Costs and charges: the crossover between MiFID II and PRIIPs

Not long now – in less than 6 months’ time – both MiFID II and PRIIPs will become effective across EU Member States.

ESMA recently published a Q&A on MiFID II and MiFIR investor protection topics in which 14 new questions were added. These include new Q&As on costs and charges in relation to the overlaps of disclosure requirements under both MiFID II and PRIIPs.

The common driver for both regulations is investor protection and they both effectively talk about the provision of short and concise information documents for prospective retail investors to enable them to compare different products and acquire a better understanding of the risks behind them. However, MiFID II has a broader scope and “applies to firms providing investment services and firms that manufacturer or distribute financial instruments,” whereas PRIIPs focuses on “unit-linked funds, structured products and retail investment products.”

This article will draw out the main changes from this Q&A by examining the PRIIPs calculation methodology, use of publicly available data, aggregating costs and itemised breakdowns of costs and charges.

One question asks if the PRIIPs calculation methodology covers product cost components that need to be disclosed under MiFID II cost disclosure. ESMA clarifies that the PRIIPs calculation methodology captures all costs and charges incurred by a PRIIP, including:

  1. one off costs
  2. ongoing costs (e.g., transaction costs incurred when trading)
  3. incidental costs (e.g., performance fees). PRIIPs manufacturers can therefore provide all relevant information on an instrument’s cost components.

As this is the case, ESMA clarified further that an investment firm can fulfil its obligation under the MiFID II regime in relation to the ex-ante costs and charges of a financial instrument, e.g., using the PRIIPs annualised Reduction in Yield (RIY) indicator. However, it was highlighted that, in relation to the cost of the service, it is important that the investment firm adjusts the information about distribution costs for a specific situation, depending on whether the amount is known or not, to provide the investor with the correct cost figures.

Question 8 explains that the PRIIPs cost methodology does not apply to products that are not packaged, e.g., corporate shares or sovereign bonds. It is expected to be used for packaged products that are not sold to retail investors, e.g., an alternative investment fund that is only available for sale to professional clients.

Additionally, to apply the PRIIPs methodology to a financial instrument, investment firms can use publicly available data, but are expected to liaise with the manufacturers (or the UCITS manager/manager of a non-UCITS fund) for data that is not publicly available and is needed for disclosure. If an investment firm is unable to obtain relevant data from the manufacturer, it must assess whether it can make a reasonable and accurate estimate of the total costs of the financial instrument. If so, it may use this estimate to calculate the ex-ante and ex-post figures on costs and charges.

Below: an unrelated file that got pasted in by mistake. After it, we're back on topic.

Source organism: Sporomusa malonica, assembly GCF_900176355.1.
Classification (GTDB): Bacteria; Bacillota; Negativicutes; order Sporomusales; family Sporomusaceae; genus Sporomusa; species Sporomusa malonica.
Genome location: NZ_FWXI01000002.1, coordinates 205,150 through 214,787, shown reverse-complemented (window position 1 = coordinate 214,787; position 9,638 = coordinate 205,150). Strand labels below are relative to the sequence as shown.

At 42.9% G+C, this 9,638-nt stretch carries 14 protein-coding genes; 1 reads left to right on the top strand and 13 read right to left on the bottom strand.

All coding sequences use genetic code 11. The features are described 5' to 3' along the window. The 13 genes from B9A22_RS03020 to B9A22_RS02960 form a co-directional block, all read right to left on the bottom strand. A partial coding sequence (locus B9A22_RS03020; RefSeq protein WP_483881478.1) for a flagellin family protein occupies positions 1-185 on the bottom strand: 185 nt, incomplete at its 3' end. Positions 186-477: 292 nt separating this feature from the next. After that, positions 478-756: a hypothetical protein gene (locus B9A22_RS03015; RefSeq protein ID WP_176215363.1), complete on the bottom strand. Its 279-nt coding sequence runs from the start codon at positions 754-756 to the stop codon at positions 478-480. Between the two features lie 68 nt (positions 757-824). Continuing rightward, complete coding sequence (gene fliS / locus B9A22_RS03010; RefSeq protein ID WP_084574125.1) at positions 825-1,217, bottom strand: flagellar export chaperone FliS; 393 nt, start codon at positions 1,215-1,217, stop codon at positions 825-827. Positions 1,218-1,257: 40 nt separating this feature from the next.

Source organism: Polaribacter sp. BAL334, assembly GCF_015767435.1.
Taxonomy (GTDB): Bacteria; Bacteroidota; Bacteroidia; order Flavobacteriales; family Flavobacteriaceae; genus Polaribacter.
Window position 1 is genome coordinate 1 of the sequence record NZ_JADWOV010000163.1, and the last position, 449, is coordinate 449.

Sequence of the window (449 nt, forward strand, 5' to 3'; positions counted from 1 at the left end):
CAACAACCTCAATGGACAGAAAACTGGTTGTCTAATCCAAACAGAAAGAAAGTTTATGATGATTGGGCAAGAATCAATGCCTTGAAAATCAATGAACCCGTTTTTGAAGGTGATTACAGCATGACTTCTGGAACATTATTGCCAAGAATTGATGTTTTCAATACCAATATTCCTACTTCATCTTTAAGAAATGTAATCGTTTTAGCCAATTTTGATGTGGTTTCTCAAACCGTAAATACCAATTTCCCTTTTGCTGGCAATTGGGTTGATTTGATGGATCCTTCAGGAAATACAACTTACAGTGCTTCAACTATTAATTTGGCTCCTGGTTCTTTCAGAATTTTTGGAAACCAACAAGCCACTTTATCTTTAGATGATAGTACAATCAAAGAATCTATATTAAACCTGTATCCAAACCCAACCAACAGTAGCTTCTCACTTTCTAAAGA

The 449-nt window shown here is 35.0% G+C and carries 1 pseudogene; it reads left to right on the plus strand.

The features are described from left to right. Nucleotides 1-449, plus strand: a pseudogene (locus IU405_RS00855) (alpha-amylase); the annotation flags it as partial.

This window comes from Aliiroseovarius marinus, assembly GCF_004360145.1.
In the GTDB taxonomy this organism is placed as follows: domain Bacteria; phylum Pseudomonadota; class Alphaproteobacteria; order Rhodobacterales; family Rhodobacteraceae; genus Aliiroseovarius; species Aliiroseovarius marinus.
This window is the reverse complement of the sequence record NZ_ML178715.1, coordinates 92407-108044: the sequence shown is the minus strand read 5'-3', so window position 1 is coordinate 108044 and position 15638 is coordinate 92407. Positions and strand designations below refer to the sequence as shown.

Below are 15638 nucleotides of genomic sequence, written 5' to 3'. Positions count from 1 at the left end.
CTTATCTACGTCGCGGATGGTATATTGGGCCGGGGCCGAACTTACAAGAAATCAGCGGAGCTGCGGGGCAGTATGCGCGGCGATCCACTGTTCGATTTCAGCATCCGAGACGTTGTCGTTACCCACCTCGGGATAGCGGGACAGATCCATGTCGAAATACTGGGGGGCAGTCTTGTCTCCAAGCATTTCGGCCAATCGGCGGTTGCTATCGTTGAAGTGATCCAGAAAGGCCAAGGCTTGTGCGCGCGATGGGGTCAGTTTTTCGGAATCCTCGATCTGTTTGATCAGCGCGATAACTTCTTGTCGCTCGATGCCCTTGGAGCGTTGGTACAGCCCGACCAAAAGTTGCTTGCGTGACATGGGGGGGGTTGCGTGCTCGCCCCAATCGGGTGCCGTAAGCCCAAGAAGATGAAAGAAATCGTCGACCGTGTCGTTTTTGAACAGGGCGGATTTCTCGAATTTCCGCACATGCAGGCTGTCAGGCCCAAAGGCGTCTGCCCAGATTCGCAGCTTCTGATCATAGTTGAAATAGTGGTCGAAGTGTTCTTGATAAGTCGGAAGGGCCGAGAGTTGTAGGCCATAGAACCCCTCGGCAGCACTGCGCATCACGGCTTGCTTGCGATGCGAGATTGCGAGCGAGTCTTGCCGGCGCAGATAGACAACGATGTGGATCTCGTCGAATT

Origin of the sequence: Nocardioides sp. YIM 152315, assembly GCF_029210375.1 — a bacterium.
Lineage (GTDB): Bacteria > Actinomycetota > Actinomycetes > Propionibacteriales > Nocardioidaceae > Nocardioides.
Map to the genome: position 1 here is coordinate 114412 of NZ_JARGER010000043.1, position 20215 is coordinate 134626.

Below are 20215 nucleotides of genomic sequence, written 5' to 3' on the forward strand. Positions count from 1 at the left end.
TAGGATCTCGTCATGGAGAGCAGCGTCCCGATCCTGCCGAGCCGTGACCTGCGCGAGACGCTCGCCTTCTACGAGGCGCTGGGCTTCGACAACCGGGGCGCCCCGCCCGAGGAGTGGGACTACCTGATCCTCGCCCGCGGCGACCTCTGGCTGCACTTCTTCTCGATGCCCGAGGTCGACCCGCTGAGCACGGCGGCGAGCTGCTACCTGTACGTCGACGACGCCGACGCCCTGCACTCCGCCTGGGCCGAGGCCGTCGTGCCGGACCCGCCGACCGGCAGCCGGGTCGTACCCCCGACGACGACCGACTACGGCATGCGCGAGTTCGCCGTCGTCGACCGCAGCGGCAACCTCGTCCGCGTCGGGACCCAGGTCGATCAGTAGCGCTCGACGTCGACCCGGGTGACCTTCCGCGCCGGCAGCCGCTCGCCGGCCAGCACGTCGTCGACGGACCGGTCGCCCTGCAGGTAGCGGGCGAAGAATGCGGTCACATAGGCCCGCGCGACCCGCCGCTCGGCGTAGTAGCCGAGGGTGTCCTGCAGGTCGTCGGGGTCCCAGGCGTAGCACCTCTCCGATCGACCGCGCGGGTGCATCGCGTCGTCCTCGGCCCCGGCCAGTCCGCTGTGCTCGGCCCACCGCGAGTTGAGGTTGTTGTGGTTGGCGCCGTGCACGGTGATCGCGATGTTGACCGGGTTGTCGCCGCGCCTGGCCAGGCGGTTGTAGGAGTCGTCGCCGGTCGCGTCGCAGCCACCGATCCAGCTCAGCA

Firms need to aggregate costs and charges relating to the investment service and the financial instruments under article 24(4) MiFID II and article 50(2) MiFID II Delegated Regulation. Third party payments received by the investment firm should be itemised separately. Itemised breakdown should be provided at the request of the client at least at the level highlighted in Annex II MiFID II Delegated Regulation. This breakdown should be expressed as a cash amount and as a percentage.

Under the PRIIPs regulation, information on ex-ante costs and charges per individual PRIIP is provided via the KID. If there is no data available on incurred costs to provide ex-ante disclosure – which could be the case during the first year after MiFID II has become effective, when an investment firm has just started business or in the case of new clients – firms should make reasonable estimates of the expected costs and charges. ESMA considers an estimate to be reasonable when it includes all variables that directly impact the costs and charges.

As discussed in one of JWG’s recent MIG meetings, the provision of ex-ante disclosures may be an operational challenge to provide reports in good time for certain products, e.g., those in the FX market, therefore, greater clarity on how this will work in practice is needed.

Disclosure requirements in both regulations are slightly aligned. This highlights the fact that firms should not treat regulations separately, especially with those that have close implementation dates. Instead, they should approach them using themes, as there can be overlaps between other regulations, like there are with MiFID II and PRIIPs. Where there are no overlaps, firms should comply with what is required under that particular regulation.

This approach is taken in our MIG meetings, with discussions held regularly on different areas under MiFID II and the crossovers with different regulations. Our next three MIG meetings are:

  • 22 June 2017 – MIG 89: Research guidance review 1
  • 29 June 2017 – MIG 90: Algo/HFT implementation note meeting 2
  • 4 July 2017 – MIG Suitability and Appropriateness guidance note call 1.

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